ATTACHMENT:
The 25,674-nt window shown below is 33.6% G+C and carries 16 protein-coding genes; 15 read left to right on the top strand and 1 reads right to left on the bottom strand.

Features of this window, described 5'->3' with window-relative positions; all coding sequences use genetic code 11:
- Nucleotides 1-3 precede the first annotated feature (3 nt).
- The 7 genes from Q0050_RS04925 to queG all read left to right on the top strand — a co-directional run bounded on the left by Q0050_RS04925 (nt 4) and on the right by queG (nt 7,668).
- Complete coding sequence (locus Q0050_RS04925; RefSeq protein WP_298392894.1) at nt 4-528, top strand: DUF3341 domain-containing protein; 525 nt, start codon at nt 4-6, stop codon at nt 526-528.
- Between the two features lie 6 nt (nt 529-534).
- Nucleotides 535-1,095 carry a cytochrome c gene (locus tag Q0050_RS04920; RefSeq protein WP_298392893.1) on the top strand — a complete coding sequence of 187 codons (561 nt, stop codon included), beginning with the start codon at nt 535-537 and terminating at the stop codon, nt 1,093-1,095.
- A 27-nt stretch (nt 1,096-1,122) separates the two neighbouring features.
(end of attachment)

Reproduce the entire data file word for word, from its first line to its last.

The 25,674-nt window shown below is 33.6% G+C and carries 16 protein-coding genes; 15 read left to right on the top strand and 1 reads right to left on the bottom strand.

Features of this window, described 5'->3' with window-relative positions; all coding sequences use genetic code 11:
- Nucleotides 1-3 precede the first annotated feature (3 nt).
- The 7 genes from Q0050_RS04925 to queG all read left to right on the top strand — a co-directional run bounded on the left by Q0050_RS04925 (nt 4) and on the right by queG (nt 7,668).
- Complete coding sequence (locus Q0050_RS04925; RefSeq protein WP_298392894.1) at nt 4-528, top strand: DUF3341 domain-containing protein; 525 nt, start codon at nt 4-6, stop codon at nt 526-528.
- Between the two features lie 6 nt (nt 529-534).
- Nucleotides 535-1,095 carry a cytochrome c gene (locus tag Q0050_RS04920; RefSeq protein WP_298392893.1) on the top strand — a complete coding sequence of 187 codons (561 nt, stop codon included), beginning with the start codon at nt 535-537 and terminating at the stop codon, nt 1,093-1,095.
- A 27-nt stretch (nt 1,096-1,122) separates the two neighbouring features.